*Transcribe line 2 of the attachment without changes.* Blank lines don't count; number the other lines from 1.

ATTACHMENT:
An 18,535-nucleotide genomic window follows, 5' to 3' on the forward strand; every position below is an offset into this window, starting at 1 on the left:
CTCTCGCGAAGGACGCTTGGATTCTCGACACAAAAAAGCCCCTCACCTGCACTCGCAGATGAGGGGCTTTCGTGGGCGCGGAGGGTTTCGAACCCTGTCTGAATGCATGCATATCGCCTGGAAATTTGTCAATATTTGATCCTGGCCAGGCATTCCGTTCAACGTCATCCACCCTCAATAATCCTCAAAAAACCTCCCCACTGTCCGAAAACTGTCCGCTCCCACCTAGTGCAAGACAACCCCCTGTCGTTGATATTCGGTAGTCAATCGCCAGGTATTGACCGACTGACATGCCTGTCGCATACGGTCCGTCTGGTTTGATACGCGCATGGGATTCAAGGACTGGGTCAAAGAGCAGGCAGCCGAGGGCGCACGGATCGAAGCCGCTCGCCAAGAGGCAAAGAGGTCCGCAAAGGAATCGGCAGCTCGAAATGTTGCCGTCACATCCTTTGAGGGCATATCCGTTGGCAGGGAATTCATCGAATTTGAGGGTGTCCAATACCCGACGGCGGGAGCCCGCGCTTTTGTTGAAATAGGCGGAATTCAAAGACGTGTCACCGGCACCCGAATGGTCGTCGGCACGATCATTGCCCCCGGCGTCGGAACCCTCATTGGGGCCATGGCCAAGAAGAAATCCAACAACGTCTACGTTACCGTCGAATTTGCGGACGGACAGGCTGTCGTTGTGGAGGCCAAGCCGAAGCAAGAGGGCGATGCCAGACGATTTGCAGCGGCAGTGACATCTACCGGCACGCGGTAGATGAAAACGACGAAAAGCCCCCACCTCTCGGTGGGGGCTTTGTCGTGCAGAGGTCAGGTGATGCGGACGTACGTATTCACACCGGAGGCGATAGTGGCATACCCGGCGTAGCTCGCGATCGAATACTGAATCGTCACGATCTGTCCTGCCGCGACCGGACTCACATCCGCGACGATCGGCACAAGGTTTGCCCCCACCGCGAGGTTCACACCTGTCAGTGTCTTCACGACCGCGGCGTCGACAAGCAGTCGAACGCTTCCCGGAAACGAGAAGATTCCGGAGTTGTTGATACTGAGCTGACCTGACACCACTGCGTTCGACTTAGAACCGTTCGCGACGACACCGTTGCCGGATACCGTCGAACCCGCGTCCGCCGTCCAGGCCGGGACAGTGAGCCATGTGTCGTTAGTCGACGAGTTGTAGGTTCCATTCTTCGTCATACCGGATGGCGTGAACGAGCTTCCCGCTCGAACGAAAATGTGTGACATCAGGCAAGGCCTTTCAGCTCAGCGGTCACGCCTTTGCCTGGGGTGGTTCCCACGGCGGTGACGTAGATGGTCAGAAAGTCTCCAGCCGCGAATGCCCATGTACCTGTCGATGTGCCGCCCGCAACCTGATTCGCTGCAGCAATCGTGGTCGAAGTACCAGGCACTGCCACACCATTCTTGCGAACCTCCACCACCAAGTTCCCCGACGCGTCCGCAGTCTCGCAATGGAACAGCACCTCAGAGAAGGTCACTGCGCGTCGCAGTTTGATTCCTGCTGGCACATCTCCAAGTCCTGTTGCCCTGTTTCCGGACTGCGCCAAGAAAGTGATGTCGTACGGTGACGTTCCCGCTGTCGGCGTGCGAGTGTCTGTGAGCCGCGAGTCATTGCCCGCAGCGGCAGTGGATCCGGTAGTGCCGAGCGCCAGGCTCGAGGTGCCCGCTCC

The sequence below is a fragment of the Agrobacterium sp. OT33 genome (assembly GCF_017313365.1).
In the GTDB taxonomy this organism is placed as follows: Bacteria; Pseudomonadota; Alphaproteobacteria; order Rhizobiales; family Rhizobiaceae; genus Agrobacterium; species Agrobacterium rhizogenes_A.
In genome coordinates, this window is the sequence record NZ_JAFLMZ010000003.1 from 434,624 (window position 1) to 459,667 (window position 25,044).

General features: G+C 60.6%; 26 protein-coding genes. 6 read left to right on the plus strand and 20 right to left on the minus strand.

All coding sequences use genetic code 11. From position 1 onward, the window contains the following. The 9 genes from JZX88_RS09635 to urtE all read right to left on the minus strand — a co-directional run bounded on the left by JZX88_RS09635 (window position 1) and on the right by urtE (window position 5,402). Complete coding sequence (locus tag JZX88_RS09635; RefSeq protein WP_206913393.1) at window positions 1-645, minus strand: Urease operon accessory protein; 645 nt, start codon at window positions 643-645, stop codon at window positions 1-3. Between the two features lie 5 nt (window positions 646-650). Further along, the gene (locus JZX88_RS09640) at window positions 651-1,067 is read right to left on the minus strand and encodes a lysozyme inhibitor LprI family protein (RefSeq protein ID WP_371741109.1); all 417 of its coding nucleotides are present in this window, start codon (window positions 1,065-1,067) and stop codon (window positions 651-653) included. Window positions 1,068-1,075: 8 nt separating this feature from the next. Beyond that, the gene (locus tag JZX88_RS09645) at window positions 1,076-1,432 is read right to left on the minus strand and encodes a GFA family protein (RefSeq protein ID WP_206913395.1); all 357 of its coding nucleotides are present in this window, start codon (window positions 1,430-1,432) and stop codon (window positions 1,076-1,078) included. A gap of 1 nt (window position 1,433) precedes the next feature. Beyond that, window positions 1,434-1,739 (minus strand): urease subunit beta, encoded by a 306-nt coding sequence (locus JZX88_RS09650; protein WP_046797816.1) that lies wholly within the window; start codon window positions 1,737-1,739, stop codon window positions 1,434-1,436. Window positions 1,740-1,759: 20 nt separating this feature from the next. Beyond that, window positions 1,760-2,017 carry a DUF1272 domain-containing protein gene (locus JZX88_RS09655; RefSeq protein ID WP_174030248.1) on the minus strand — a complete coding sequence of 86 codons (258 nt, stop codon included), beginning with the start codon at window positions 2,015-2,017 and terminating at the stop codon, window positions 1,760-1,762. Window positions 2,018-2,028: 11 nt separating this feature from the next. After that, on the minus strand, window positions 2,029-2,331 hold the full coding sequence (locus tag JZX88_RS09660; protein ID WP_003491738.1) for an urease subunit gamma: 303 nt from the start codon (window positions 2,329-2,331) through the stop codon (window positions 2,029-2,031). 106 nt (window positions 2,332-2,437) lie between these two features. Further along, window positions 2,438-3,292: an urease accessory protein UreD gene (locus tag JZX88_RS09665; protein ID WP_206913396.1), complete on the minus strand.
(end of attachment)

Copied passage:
CTCTCGCGAAGGACGCTTGGATTCTCGACACAAAAAAGCCCCTCACCTGCACTCGCAGATGAGGGGCTTTCGTGGGCGCGGAGGGTTTCGAACCCTGTCTGAATGCATGCATATCGCCTGGAAATTTGTCAATATTTGATCCTGGCCAGGCATTCCGTTCAACGTCATCCACCCTCAATAATCCTCAAAAAACCTCCCCACTGTCCGAAAACTGTCCGCTCCCACCTAGTGCAAGACAACCCCCTGTCGTTGATATTCGGTAGTCAATCGCCAGGTATTGACCGACTGACATGCCTGTCGCATACGGTCCGTCTGGTTTGATACGCGCATGGGATTCAAGGACTGGGTCAAAGAGCAGGCAGCCGAGGGCGCACGGATCGAAGCCGCTCGCCAAGAGGCAAAGAGGTCCGCAAAGGAATCGGCAGCTCGAAATGTTGCCGTCACATCCTTTGAGGGCATATCCGTTGGCAGGGAATTCATCGAATTTGAGGGTGTCCAATACCCGACGGCGGGAGCCCGCGCTTTTGTTGAAATAGGCGGAATTCAAAGACGTGTCACCGGCACCCGAATGGTCGTCGGCACGATCATTGCCCCCGGCGTCGGAACCCTCATTGGGGCCATGGCCAAGAAGAAATCCAACAACGTCTACGTTACCGTCGAATTTGCGGACGGACAGGCTGTCGTTGTGGAGGCCAAGCCGAAGCAAGAGGGCGATGCCAGACGATTTGCAGCGGCAGTGACATCTACCGGCACGCGGTAGATGAAAACGACGAAAAGCCCCCACCTCTCGGTGGGGGCTTTGTCGTGCAGAGGTCAGGTGATGCGGACGTACGTATTCACACCGGAGGCGATAGTGGCATACCCGGCGTAGCTCGCGATCGAATACTGAATCGTCACGATCTGTCCTGCCGCGACCGGACTCACATCCGCGACGATCGGCACAAGGTTTGCCCCCACCGCGAGGTTCACACCTGTCAGTGTCTTCACGACCGCGGCGTCGACAAGCAGTCGAACGCTTCCCGGAAACGAGAAGATTCCGGAGTTGTTGATACTGAGCTGACCTGACACCACTGCGTTCGACTTAGAACCGTTCGCGACGACACCGTTGCCGGATACCGTCGAACCCGCGTCCGCCGTCCAGGCCGGGACAGTGAGCCATGTGTCGTTAGTCGACGAGTTGTAGGTTCCATTCTTCGTCATACCGGATGGCGTGAACGAGCTTCCCGCTCGAACGAAAATGTGTGACATCAGGCAAGGCCTTTCAGCTCAGCGGTCACGCCTTTGCCTGGGGTGGTTCCCACGGCGGTGACGTAGATGGTCAGAAAGTCTCCAGCCGCGAATGCCCATGTACCTGTCGATGTGCCGCCCGCAACCTGATTCGCTGCAGCAATCGTGGTCGAAGTACCAGGCACTGCCACACCATTCTTGCGAACCTCCACCACCAAGTTCCCCGACGCGTCCGCAGTCTCGCAATGGAACAGCACCTCAGAGAAGGTCACTGCGCGTCGCAGTTTGATTCCTGCTGGCACATCTCCAAGTCCTGTTGCCCTGTTTCCGGACTGCGCCAAGAAAGTGATGTCGTACGGTGACGTTCCCGCTGTCGGCGTGCGAGTGTCTGTGAGCCGCGAGTCATTGCCCGCAGCGGCAGTGGATCCGGTAGTGCCGAGCGCCAGGCTCGAGGTGCCCGCTCC